Ambulatory drug changes in the elderly after hospital discharge: A cohort study

Therapie. 2021 Nov-Dec;76(6):587-595. doi: 10.1016/j.therap.2021.04.015. Epub 2021 May 5.


Aim: To describe the ambulatory changes in drug prescriptions 3 months after hospital discharge among elderly patients aged 75 and over, and to identify the reasons for these changes.

Methods: A prospective cohort study was conducted on subjects, discharged between 09/2016 and 01/2017 from the Bordeaux University Hospital. Prescription forms were collected from patients' pharmacists. The main outcome was the occurrence of at least one significant change (SC) defined as an initiation, a discontinuation, a switch or change in drug daily dosage as regards the drugs prescribed upon hospital discharge and those prescribed 3 months after. Whenever drug SC occurred, general practitioners were requested to elicit reasons for such changes.

Results: Among the 126 patients included in our study, 73 underwent a 3-month follow-up period, without death or being re-hospitalised. 87.7% of them had at least one SC 3 months after discharge, with an average of 3.1±2.5 SC per patient. Main changes involved: discontinuation or dose decrease of anxiolytics, hypnotics, antalgics, betablockers and calcium channel blockers; start or dose increase of diuretics, ACE inhibitors and angiotensin receptor blockers. In patients with a 3-month follow-up period, 27.4% underwent at least one ADR-induced SC.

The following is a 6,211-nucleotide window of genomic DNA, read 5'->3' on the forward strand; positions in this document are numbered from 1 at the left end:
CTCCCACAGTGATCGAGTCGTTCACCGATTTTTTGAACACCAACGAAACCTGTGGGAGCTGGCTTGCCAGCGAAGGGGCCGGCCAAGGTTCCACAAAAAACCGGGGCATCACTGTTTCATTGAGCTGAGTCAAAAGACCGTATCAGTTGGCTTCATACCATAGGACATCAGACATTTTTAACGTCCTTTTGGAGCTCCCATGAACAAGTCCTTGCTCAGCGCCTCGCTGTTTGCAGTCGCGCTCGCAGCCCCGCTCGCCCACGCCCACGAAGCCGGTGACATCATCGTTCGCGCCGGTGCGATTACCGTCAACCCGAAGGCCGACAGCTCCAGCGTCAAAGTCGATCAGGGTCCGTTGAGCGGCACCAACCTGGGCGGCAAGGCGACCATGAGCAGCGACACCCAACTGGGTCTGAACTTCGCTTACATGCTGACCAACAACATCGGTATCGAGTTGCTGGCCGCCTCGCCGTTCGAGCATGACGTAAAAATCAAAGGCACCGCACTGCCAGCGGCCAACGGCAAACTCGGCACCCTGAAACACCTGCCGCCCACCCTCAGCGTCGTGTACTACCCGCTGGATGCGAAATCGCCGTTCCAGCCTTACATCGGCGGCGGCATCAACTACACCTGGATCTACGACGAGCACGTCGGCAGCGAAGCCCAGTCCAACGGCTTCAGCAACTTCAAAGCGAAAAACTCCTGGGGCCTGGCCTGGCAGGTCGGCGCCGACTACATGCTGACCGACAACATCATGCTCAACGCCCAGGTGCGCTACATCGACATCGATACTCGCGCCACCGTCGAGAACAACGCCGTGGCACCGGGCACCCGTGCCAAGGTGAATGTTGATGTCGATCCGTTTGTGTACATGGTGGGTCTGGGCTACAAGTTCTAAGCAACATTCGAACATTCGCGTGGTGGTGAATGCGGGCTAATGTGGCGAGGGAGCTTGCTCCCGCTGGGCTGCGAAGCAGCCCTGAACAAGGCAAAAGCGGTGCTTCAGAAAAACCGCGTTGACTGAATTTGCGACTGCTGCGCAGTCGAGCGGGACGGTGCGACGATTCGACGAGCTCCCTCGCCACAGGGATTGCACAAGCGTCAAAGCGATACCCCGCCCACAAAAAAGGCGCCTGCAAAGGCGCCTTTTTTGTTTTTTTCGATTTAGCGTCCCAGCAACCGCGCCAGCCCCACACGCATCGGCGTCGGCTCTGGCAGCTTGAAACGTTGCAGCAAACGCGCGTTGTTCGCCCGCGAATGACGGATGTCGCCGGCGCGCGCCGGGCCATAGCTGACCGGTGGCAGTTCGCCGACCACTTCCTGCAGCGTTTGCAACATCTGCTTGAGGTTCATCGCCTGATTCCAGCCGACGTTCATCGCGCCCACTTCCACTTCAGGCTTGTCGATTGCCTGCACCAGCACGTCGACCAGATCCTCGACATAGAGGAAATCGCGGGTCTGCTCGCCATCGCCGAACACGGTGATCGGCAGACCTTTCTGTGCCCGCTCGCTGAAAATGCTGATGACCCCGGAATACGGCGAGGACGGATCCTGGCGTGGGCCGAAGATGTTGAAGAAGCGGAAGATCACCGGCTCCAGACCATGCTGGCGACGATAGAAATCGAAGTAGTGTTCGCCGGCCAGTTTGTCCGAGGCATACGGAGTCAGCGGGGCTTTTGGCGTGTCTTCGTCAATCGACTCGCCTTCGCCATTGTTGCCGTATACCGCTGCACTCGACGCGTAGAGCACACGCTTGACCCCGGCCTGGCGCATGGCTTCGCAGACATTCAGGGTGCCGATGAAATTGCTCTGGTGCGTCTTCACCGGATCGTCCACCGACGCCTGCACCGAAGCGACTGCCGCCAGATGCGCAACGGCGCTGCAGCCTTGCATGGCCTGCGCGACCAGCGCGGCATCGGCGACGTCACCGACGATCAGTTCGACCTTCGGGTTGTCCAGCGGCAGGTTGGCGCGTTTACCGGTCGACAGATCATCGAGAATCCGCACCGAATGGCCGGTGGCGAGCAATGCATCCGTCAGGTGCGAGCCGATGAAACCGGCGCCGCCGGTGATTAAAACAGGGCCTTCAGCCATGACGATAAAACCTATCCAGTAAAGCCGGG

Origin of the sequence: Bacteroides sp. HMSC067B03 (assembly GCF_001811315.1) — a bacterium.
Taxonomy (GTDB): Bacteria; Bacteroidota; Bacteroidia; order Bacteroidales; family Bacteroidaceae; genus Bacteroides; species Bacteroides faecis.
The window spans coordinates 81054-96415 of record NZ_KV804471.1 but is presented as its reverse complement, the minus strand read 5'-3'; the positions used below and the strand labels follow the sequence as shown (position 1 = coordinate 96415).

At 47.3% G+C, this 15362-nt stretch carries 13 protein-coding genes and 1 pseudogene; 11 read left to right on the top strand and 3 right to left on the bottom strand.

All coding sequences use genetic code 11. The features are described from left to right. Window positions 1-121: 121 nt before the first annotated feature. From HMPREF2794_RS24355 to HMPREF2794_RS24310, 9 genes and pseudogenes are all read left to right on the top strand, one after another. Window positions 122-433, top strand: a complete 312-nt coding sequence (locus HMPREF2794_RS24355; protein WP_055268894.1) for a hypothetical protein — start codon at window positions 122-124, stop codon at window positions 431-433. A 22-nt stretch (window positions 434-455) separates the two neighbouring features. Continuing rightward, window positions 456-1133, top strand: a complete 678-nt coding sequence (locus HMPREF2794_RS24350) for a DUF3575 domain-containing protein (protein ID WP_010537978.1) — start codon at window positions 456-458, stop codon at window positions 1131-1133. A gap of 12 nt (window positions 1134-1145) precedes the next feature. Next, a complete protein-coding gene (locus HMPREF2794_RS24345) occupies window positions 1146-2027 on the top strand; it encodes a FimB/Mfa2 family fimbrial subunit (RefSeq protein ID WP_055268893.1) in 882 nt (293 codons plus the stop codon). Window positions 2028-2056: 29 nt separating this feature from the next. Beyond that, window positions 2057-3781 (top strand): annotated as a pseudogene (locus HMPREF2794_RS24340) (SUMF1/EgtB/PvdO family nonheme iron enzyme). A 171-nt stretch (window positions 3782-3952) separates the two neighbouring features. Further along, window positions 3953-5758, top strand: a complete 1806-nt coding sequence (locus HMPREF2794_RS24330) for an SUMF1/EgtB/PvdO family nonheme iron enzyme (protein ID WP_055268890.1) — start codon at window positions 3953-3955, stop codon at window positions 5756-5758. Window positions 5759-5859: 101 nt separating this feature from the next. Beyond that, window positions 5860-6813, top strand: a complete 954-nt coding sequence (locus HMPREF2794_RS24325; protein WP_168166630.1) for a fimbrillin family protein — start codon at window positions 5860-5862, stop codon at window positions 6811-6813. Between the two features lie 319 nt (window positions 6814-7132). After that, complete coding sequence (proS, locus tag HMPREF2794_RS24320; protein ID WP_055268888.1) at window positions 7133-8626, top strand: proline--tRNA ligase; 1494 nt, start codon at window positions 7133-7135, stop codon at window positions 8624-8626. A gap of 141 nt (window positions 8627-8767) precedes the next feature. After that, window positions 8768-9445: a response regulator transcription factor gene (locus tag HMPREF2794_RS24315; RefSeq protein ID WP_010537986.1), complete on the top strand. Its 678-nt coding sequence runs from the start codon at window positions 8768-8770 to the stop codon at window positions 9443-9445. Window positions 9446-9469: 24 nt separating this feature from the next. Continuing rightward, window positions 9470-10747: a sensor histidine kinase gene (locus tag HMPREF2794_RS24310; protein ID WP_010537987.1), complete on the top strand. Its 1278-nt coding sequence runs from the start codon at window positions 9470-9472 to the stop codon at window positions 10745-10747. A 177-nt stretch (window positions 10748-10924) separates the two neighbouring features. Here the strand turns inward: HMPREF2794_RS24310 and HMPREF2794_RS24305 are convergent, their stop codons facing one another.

Conclusion: Most elderly patients experience drug prescription changes after discharge. Some, according to drug iatrogenic, could be avoided through better cooperation between hospital and ambulatory prescribers.

Keywords: Cohort studies; Continuity of patient care; Drug prescriptions; Elderly; General practice; Patient discharge.

MeSH terms

  • Aged
  • Cohort Studies
  • Drug Prescriptions
  • Hospitals, University
  • Humans
  • Patient Discharge*
  • Pharmaceutical Preparations*
  • Prospective Studies


  • Pharmaceutical Preparations